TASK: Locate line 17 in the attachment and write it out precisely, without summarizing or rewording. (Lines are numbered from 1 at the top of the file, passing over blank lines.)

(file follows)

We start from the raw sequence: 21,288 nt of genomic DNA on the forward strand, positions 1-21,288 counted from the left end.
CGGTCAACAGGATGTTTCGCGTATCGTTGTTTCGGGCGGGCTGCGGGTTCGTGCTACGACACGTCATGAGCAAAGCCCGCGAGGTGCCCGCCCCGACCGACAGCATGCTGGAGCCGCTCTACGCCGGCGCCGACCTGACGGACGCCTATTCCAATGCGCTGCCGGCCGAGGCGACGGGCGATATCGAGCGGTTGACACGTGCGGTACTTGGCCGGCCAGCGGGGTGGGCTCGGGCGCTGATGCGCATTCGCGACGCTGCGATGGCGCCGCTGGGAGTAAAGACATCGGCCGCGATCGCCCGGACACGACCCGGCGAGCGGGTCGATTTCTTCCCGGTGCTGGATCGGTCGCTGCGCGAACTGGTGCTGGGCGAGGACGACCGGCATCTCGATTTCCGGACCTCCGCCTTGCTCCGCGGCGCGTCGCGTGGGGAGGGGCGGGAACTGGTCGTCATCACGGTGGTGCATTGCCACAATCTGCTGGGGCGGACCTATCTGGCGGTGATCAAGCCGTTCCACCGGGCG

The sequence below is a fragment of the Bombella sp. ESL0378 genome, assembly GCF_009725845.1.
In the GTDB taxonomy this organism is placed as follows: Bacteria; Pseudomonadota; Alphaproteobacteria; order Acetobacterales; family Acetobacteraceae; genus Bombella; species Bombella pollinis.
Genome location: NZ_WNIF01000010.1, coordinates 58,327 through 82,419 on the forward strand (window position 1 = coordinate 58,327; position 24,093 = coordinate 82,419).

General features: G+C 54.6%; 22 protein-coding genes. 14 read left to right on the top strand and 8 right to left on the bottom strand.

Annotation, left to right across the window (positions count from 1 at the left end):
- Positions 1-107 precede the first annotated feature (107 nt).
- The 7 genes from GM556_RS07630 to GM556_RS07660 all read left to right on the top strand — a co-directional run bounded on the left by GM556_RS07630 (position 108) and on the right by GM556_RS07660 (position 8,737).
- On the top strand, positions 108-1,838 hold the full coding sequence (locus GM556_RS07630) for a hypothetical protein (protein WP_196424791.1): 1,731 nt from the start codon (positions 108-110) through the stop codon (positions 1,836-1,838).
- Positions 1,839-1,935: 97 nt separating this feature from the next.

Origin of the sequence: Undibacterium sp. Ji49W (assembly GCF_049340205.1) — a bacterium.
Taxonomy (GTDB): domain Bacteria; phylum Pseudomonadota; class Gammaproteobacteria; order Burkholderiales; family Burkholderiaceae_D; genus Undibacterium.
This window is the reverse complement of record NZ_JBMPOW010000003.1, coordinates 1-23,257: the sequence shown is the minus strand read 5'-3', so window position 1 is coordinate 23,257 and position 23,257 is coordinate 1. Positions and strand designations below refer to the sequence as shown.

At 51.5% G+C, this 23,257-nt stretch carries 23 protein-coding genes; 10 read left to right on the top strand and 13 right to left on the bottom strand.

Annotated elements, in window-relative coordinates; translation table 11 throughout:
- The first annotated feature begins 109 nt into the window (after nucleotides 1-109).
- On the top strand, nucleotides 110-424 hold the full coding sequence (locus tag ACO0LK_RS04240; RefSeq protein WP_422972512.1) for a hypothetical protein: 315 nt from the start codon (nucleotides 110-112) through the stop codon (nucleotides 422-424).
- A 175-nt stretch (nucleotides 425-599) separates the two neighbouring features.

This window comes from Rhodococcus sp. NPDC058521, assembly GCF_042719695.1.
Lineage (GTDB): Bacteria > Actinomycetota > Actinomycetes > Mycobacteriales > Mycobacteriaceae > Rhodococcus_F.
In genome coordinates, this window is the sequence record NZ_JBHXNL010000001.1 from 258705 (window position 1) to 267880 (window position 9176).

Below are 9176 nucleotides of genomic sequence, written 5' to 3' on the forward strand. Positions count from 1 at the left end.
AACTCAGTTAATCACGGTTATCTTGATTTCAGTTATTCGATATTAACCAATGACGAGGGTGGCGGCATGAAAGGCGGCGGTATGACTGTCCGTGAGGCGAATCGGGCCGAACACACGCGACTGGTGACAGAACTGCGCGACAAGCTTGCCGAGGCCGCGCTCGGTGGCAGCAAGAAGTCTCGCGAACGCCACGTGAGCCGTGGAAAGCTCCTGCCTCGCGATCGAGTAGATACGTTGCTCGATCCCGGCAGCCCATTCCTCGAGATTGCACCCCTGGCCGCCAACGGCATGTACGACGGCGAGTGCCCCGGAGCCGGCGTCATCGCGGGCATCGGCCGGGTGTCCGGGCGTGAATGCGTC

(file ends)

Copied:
- The first annotated feature begins 109 nt into the window (after nucleotides 1-109).